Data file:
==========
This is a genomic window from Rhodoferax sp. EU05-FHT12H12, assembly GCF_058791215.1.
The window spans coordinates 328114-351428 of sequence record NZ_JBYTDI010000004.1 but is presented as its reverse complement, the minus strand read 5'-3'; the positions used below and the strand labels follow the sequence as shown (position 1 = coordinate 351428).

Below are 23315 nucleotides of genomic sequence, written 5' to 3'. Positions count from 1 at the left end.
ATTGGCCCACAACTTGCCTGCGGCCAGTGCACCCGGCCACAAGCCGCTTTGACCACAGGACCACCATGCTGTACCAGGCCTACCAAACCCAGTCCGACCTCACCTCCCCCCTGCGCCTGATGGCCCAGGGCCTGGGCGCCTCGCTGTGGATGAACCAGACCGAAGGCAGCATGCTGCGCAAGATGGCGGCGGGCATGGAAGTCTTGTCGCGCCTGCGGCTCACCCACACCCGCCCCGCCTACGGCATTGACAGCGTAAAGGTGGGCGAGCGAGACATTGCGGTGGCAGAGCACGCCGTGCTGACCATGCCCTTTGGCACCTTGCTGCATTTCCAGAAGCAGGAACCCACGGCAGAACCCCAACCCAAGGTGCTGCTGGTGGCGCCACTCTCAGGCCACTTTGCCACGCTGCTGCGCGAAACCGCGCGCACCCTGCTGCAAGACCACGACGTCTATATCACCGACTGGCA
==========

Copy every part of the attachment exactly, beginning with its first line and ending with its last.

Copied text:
This is a genomic window from Rhodoferax sp. EU05-FHT12H12, assembly GCF_058791215.1.
The window spans coordinates 328114-351428 of sequence record NZ_JBYTDI010000004.1 but is presented as its reverse complement, the minus strand read 5'-3'; the positions used below and the strand labels follow the sequence as shown (position 1 = coordinate 351428).

Below are 23315 nucleotides of genomic sequence, written 5' to 3'. Positions count from 1 at the left end.
ATTGGCCCACAACTTGCCTGCGGCCAGTGCACCCGGCCACAAGCCGCTTTGACCACAGGACCACCATGCTGTACCAGGCCTACCAAACCCAGTCCGACCTCACCTCCCCCCTGCGCCTGATGGCCCAGGGCCTGGGCGCCTCGCTGTGGATGAACCAGACCGAAGGCAGCATGCTGCGCAAGATGGCGGCGGGCATGGAAGTCTTGTCGCGCCTGCGGCTCACCCACACCCGCCCCGCCTACGGCATTGACAGCGTAAAGGTGGGCGAGCGAGACATTGCGGTGGCAGAGCACGCCGTGCTGACCATGCCCTTTGGCACCTTGCTGCATTTCCAGAAGCAGGAACCCACGGCAGAACCCCAACCCAAGGTGCTGCTGGTGGCGCCACTCTCAGGCCACTTTGCCACGCTGCTGCGCGAAACCGCGCGCACCCTGCTGCAAGACCACGACGTCTATATCACCGACTGGCA